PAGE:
- Title: CHINA: Foxconn workers rally after spate of suicides
- Date: 19th August 2010
- Summary: SHENZHEN, GUANGDONG PROVINCE, CHINA (AUGUST 18, 2010) (REUTERS) STREET DECORATED WITH COLOURFUL FLAGS INSIDE FOXCONN COMPOUND WORKERS WALKING TOWARDS STADIUM
- Embargoed: 3rd September 2010 13:00
- Location: China
- Country: China
- Topics: Employment
- Reuters ID: LVA28DB6GG0LZ4X93C15PRNE4DB2
- Story Text: Hon Hai Precision Industry Co Ltd, which also uses the trade name Foxconn, and its main workers' union held a large "treasure your life" rally it said was to help employees have a positive outlook towards life.
Tens of thousands of workers dressed in colourful wigs and costumes, while glitzy floats carried red banners that read "cherish life" and "mutual love" in a major morale-boosting exercise following a series of 12 suicides at the company this year, including a twelfth case in August.
Hon Hai pledged to soften its management practices, improve wages, impose caps on overtime work and offer counselling services to its young labour force.
The president of the union read a declaration it said was signed by 100,000 employees, promising to abide by government laws and the company's regulations.
This is the second time the usually secretive company has opened up its doors to media as it embarks on an unprecedented publicity blitz to counter negative press about its labour practices which some groups have likened to a sweatshop.
It last opened its facility up to the media in May, when Hon Hai Chairman Terry Gou showed worker amenities that included a swimming pool, bookshops, a counselling centre and new dormitories.
Hon Hai also said it will begin moving more employees away from its increasingly expensive Shenzhen plant, even as it looks to raise its total China workforce by over 40 percent by next year.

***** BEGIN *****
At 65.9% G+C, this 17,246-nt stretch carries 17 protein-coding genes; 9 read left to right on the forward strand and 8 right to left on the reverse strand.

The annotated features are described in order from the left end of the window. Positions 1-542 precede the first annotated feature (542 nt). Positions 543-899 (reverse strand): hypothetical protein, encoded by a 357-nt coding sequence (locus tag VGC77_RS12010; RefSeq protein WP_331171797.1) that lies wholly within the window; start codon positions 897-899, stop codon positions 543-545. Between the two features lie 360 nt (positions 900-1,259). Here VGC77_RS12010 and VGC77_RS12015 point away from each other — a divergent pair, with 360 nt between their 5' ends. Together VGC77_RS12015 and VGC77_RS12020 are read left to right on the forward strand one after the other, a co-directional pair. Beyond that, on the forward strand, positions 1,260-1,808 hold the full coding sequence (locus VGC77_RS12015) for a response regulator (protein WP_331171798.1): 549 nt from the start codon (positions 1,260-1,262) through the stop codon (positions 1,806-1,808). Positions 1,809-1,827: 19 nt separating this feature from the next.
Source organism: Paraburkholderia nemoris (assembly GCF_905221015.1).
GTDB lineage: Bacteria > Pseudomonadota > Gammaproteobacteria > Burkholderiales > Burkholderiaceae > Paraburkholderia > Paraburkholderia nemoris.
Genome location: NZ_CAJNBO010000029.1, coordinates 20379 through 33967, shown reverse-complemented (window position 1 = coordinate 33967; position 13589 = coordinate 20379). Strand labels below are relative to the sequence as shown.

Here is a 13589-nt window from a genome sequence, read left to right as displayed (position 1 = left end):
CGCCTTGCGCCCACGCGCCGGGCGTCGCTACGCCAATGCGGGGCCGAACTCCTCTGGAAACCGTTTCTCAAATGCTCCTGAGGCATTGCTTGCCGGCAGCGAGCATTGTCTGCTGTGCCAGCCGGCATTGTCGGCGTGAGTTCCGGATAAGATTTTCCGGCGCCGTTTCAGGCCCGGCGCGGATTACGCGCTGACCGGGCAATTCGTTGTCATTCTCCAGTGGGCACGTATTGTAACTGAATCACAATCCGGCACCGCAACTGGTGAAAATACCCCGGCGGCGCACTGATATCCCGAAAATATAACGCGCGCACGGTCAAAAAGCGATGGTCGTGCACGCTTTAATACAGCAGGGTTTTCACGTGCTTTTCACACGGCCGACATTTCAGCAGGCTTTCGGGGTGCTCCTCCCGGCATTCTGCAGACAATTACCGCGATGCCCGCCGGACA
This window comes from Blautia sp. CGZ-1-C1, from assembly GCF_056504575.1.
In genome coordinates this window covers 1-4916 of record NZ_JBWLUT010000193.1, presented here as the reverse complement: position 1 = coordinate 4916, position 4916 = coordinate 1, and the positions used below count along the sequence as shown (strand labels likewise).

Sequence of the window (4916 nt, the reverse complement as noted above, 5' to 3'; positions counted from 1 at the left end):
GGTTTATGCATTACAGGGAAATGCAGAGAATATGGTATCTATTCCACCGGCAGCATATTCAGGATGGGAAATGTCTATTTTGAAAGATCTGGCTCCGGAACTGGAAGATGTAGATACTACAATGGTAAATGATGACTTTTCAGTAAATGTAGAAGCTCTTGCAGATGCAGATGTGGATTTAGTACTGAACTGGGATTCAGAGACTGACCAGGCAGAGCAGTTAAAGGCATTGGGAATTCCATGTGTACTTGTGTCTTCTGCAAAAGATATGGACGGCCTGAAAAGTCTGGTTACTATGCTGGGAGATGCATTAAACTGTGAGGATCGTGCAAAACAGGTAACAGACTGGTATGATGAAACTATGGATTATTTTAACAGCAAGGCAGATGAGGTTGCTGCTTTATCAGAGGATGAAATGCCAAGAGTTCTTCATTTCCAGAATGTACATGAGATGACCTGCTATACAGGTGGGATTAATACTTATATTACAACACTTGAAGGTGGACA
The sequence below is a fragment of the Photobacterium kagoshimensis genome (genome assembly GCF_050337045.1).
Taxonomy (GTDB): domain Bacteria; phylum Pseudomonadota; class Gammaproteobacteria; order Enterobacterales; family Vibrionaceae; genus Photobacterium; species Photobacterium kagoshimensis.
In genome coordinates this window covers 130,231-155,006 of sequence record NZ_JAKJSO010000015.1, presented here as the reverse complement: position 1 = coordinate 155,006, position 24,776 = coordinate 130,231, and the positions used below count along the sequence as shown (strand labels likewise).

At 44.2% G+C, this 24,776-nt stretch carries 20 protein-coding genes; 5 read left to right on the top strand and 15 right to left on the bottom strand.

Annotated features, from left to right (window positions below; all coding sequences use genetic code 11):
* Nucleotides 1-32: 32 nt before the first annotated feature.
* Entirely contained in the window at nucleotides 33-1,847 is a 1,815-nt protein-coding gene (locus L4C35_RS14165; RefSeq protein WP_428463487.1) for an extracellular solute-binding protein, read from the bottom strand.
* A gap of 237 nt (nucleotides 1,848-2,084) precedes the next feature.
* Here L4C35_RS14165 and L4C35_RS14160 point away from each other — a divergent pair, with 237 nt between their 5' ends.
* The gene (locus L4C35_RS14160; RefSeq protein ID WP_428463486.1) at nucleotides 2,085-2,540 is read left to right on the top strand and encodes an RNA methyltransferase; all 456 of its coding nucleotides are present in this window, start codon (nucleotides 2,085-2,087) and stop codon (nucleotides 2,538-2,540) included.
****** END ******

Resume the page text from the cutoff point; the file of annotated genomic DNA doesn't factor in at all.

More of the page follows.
Hon Hai will have as many as 1.3 million workers in China by the end of 2011, up from the current 920,000, said Louis Woo, special assistant to the chief executive.
He added Woo the expansion marked a major "underlying transformation" for the global manufacturing goliath inland to tap more abundant and stable labour supplies and help draw more factories away from the coast despite disadvantages like higher transport costs and patchy infrastructure.
At the same time, its two Shenzhen plants that have long served as its major manufacturing hub, will be downsized to as few as 300,000 within five years from 470,000 now, but will instead focus on higher-end work such as research and design.
"So we are expanding away from Shenzhen. At the same time we also understand that the Shenzhen government wants to transform Shenzhen from a purely manufacture-oriented city to a more R&D or new material, new energy research, or more high value-added centres for Shenzhen. So, we will be doing this together with the Shenzhen Government," said Woo.
The company is building large new plants in the inland provinces of Henan and Sichuan which are among China's most populous provinces.
Salaries in the new plants inland will be higher than the average in those regions, but Woo claimed they would not have an impact on profitability in the longer term.
Foxconn employee Wan-wan Ma said she was happy with the career opportunities available to her at the company.
"I feel that Foxconn is a company with rich corporate culture and my education standard is rather low. I want to learn more in this company which I think no other company can provide me with the same opportunity I have. I have worked in other companies before I decided to join Foxconn because they couldn't provide me the opportunities I needed."
Hon Hai has said it wants to diversify its manufacturing base away from its main Shenzhen facility, but these efforts have begun picking up speed amid large pay hikes in the more prosperous southern coastal regions.
The new plants further inland will include plants in the Chinese cities of Chengdu and Chongqing, helping the company mitigate rising labour costs in the Pearl River Delta.
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